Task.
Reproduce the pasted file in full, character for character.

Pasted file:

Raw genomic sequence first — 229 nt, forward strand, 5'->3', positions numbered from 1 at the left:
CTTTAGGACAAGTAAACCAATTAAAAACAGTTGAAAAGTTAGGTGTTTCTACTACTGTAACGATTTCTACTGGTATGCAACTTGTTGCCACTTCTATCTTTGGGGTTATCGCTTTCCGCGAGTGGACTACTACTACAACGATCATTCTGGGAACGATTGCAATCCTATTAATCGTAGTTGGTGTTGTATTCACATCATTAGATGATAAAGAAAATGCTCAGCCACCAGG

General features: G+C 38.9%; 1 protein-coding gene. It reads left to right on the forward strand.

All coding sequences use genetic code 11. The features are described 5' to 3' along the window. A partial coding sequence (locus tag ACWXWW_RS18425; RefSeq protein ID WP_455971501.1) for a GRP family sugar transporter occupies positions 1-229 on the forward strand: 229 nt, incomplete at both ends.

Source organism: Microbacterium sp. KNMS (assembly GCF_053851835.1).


Raw genomic sequence first — 229 nt, forward strand, 5'->3', positions numbered from 1 at the left:
CTTTAGGACAAGTAAACCAATTAAAAACAGTTGAAAAGTTAGGTGTTTCTACTACTGTAACGATTTCTACTGGTATGCAACTTGTTGCCACTTCTATCTTTGGGGTTATCGCTTTCCGCGAGTGGACTACTACTACAACGATCATTCTGGGAACGATTGCAATCCTATTAATCGTAGTTGGTGTTGTATTCACATCATTAGATGATAAAGAAAATGCTCAGCCACCAGG

General features: G+C 38.9%; 1 protein-coding gene. It reads left to right on the forward strand.

All coding sequences use genetic code 11. The features are described 5' to 3' along the window. A partial coding sequence (locus tag ACWXWW_RS18425; RefSeq protein ID WP_455971501.1) for a GRP family sugar transporter occupies positions 1-229 on the forward strand: 229 nt, incomplete at both ends.

Source organism: Microbacterium sp. KNMS (assembly GCF_053851835.1).